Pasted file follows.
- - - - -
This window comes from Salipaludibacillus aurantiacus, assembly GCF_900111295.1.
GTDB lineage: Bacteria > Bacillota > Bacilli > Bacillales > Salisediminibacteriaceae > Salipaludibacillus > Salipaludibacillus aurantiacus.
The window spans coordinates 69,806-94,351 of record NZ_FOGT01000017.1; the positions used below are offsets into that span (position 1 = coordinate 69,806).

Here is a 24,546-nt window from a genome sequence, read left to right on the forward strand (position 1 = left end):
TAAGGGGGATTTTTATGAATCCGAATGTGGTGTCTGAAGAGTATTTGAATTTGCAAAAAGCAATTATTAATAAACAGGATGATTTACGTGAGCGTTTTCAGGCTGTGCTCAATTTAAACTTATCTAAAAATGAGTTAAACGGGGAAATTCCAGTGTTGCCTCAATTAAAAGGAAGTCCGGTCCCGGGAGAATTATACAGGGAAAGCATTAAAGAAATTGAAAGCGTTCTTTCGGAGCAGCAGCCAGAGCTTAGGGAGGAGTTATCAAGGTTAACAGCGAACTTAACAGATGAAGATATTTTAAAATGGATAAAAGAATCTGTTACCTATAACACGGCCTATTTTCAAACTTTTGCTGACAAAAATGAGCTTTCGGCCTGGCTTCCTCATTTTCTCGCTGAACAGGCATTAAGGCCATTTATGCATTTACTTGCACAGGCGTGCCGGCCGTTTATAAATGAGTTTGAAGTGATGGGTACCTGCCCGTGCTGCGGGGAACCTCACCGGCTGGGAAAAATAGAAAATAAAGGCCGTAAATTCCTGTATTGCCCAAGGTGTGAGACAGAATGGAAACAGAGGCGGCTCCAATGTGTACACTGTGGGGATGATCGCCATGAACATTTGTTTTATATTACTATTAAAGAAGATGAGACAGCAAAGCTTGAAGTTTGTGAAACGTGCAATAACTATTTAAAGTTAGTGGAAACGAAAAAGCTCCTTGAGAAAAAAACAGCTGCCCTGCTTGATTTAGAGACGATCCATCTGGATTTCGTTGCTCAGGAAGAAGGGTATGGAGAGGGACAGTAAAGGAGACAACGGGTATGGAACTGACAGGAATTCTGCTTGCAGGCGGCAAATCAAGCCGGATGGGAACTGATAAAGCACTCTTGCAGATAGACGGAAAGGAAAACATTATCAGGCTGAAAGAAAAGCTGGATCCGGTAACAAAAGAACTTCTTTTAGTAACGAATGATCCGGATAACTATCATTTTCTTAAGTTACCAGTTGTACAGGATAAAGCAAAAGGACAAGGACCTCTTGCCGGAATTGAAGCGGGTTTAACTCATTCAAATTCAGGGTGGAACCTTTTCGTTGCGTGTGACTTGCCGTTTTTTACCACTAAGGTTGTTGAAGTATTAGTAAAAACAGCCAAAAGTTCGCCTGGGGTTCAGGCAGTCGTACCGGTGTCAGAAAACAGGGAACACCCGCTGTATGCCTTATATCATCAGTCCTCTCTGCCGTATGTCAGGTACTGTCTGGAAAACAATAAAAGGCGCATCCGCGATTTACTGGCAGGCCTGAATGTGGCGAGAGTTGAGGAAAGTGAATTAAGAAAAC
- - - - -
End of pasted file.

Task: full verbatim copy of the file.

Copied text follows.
This window comes from Salipaludibacillus aurantiacus, assembly GCF_900111295.1.
GTDB lineage: Bacteria > Bacillota > Bacilli > Bacillales > Salisediminibacteriaceae > Salipaludibacillus > Salipaludibacillus aurantiacus.
The window spans coordinates 69,806-94,351 of record NZ_FOGT01000017.1; the positions used below are offsets into that span (position 1 = coordinate 69,806).

Here is a 24,546-nt window from a genome sequence, read left to right on the forward strand (position 1 = left end):
TAAGGGGGATTTTTATGAATCCGAATGTGGTGTCTGAAGAGTATTTGAATTTGCAAAAAGCAATTATTAATAAACAGGATGATTTACGTGAGCGTTTTCAGGCTGTGCTCAATTTAAACTTATCTAAAAATGAGTTAAACGGGGAAATTCCAGTGTTGCCTCAATTAAAAGGAAGTCCGGTCCCGGGAGAATTATACAGGGAAAGCATTAAAGAAATTGAAAGCGTTCTTTCGGAGCAGCAGCCAGAGCTTAGGGAGGAGTTATCAAGGTTAACAGCGAACTTAACAGATGAAGATATTTTAAAATGGATAAAAGAATCTGTTACCTATAACACGGCCTATTTTCAAACTTTTGCTGACAAAAATGAGCTTTCGGCCTGGCTTCCTCATTTTCTCGCTGAACAGGCATTAAGGCCATTTATGCATTTACTTGCACAGGCGTGCCGGCCGTTTATAAATGAGTTTGAAGTGATGGGTACCTGCCCGTGCTGCGGGGAACCTCACCGGCTGGGAAAAATAGAAAATAAAGGCCGTAAATTCCTGTATTGCCCAAGGTGTGAGACAGAATGGAAACAGAGGCGGCTCCAATGTGTACACTGTGGGGATGATCGCCATGAACATTTGTTTTATATTACTATTAAAGAAGATGAGACAGCAAAGCTTGAAGTTTGTGAAACGTGCAATAACTATTTAAAGTTAGTGGAAACGAAAAAGCTCCTTGAGAAAAAAACAGCTGCCCTGCTTGATTTAGAGACGATCCATCTGGATTTCGTTGCTCAGGAAGAAGGGTATGGAGAGGGACAGTAAAGGAGACAACGGGTATGGAACTGACAGGAATTCTGCTTGCAGGCGGCAAATCAAGCCGGATGGGAACTGATAAAGCACTCTTGCAGATAGACGGAAAGGAAAACATTATCAGGCTGAAAGAAAAGCTGGATCCGGTAACAAAAGAACTTCTTTTAGTAACGAATGATCCGGATAACTATCATTTTCTTAAGTTACCAGTTGTACAGGATAAAGCAAAAGGACAAGGACCTCTTGCCGGAATTGAAGCGGGTTTAACTCATTCAAATTCAGGGTGGAACCTTTTCGTTGCGTGTGACTTGCCGTTTTTTACCACTAAGGTTGTTGAAGTATTAGTAAAAACAGCCAAAAGTTCGCCTGGGGTTCAGGCAGTCGTACCGGTGTCAGAAAACAGGGAACACCCGCTGTATGCCTTATATCATCAGTCCTCTCTGCCGTATGTCAGGTACTGTCTGGAAAACAATAAAAGGCGCATCCGCGATTTACTGGCAGGCCTGAATGTGGCGAGAGTTGAGGAAAGTGAATTAAGAAAAC